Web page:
Week 2


  • What is the difference between a blog and a paper journal?


Students will...

  • set up a blog
  • write their first post


  • If you could write a note to yourself two years in the future, what would it say?


Before this class, you should select a blogging platform to use in your class. If your school has consistent access to the web, you may choose a platform like Blogger or Wordpress. Other situations might require different setups.

Be forewarned (and warn your students), the process of signing up for things in groups can be really tedious so everyone just needs to hang on and help each other out. By the end of class, everyone should have a new blog.

What is the point?

Web + Log = Weblog; 'blog' How is a blog like the log a captain keeps on his ship?

Break students up into pairs and send them to a machine. Make a list of blogs and give each pair a blog URL to explore. They should be able to answer these two questions:

  • How often is this blog updated?
  • Who would enjoy reading it?
(5 min)

Circulate and see who has interesting things to say. Ask if they are comfortable sharing their observations. When the time runs out, throw a couple of those blogs up on the screen and ask students to describe them.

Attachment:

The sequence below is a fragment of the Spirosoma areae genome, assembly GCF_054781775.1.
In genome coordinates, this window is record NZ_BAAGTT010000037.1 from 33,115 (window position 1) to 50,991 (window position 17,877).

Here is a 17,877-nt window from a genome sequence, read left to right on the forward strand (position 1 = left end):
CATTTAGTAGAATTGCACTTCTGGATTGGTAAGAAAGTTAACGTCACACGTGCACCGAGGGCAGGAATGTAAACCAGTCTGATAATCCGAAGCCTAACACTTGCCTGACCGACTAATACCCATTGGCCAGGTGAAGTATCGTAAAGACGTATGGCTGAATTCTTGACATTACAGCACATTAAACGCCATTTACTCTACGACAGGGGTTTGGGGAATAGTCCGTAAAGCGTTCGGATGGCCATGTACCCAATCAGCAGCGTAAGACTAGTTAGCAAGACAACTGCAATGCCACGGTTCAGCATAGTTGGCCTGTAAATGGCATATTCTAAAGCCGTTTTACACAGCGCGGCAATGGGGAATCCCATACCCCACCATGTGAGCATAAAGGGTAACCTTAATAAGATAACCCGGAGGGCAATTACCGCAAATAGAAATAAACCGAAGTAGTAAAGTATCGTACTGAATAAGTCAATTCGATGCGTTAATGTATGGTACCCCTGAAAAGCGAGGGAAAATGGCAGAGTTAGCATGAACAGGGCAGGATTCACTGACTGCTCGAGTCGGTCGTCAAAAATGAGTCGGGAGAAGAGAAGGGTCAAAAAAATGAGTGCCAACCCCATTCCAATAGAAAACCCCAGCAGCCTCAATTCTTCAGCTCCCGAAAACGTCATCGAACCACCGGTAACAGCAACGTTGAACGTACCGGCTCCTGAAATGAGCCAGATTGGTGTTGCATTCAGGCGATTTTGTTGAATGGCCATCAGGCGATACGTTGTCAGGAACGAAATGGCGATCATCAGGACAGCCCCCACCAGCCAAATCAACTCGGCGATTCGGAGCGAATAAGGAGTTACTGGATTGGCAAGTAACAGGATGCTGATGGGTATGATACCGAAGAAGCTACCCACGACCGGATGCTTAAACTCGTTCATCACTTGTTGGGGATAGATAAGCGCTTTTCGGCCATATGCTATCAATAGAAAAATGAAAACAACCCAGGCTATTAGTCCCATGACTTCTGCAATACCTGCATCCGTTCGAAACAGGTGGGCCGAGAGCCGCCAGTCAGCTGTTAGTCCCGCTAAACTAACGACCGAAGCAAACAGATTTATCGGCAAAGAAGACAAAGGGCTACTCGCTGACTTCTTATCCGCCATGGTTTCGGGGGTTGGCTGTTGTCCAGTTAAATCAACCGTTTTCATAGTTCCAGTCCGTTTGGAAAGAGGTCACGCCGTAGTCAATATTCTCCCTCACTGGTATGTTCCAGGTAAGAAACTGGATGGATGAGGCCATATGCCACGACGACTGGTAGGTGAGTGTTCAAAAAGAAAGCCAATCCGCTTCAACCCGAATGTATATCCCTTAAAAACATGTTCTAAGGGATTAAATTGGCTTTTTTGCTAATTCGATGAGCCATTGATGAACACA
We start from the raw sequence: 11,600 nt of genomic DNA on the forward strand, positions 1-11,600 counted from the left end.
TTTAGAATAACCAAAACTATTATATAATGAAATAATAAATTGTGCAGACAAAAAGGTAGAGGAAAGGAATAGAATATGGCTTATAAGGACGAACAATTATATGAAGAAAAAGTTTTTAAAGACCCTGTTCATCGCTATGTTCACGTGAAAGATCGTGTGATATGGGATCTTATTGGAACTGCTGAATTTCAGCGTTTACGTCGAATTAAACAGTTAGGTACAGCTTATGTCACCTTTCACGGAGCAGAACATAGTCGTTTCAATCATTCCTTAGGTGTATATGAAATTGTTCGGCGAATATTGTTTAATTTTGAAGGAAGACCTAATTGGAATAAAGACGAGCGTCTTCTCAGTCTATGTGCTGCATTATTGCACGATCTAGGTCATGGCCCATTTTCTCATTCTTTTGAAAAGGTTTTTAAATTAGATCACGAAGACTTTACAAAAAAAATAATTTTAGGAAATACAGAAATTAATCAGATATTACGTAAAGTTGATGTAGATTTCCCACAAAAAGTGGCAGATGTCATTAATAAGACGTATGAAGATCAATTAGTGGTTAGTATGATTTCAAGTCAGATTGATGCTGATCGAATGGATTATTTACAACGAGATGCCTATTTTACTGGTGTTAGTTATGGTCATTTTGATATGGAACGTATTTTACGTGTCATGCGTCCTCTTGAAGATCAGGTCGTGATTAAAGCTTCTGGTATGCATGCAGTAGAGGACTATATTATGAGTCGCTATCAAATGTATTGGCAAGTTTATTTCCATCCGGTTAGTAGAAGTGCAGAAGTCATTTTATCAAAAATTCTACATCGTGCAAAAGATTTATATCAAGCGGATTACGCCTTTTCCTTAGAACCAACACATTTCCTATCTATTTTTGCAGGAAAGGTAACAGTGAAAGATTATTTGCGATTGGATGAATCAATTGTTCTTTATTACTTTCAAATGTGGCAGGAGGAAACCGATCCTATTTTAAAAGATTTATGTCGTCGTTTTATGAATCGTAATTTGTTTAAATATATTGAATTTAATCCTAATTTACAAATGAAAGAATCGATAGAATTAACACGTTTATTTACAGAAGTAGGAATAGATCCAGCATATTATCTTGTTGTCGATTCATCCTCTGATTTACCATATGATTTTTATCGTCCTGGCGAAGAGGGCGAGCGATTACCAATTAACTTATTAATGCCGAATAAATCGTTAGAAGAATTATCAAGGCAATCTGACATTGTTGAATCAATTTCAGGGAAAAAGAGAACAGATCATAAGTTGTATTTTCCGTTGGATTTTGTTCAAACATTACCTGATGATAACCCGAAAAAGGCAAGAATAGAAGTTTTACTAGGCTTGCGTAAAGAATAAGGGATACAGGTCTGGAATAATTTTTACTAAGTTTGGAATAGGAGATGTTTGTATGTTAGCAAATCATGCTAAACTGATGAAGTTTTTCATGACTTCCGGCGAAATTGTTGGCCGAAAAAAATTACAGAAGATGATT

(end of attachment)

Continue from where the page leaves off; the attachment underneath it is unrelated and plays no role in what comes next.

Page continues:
Our blogs will definitely be used for documenting projects we are working on in school. How else might they be used?

Students make take this conversation toward the question of what is appropriate on their school blog. Ask them to consider people that have two or more blogs and websites. Why would they do that?

The Naming of Blogs

Demonstrate creating a new blog on the projector. Pairs will then create a blog for each student. Circulate and help people get unstuck.

One common error is that students confuse their username, URL, and blogtitle.

  • Must your blog's title and URL match?
  • How does your URL compare to your email alias?
This is going to take at least 15 minutes.

Your first post

At least half of the class has succeeded in creating their blogs (i.e. at least one person in each pairing), bring attention back to the projector and demo the creation of a first post. Ask students to guide you through the process based on their instincts and experience with email.

''Note:'' Depending on your blog software, you may have to mention tags or categories here. This is up to your discretion.

Nearly all blog software makes a distinction between "draft" posts and "published" posts. Another common error students will make is to write posts but never publish them. This can be especially frustrating.


Two simple tasks:

  • Find time to make a first post
  • The student will then copy-paste the address of the blog into an email to you.
''Notes:'' by now you should have an email address and a blog URL for each student.
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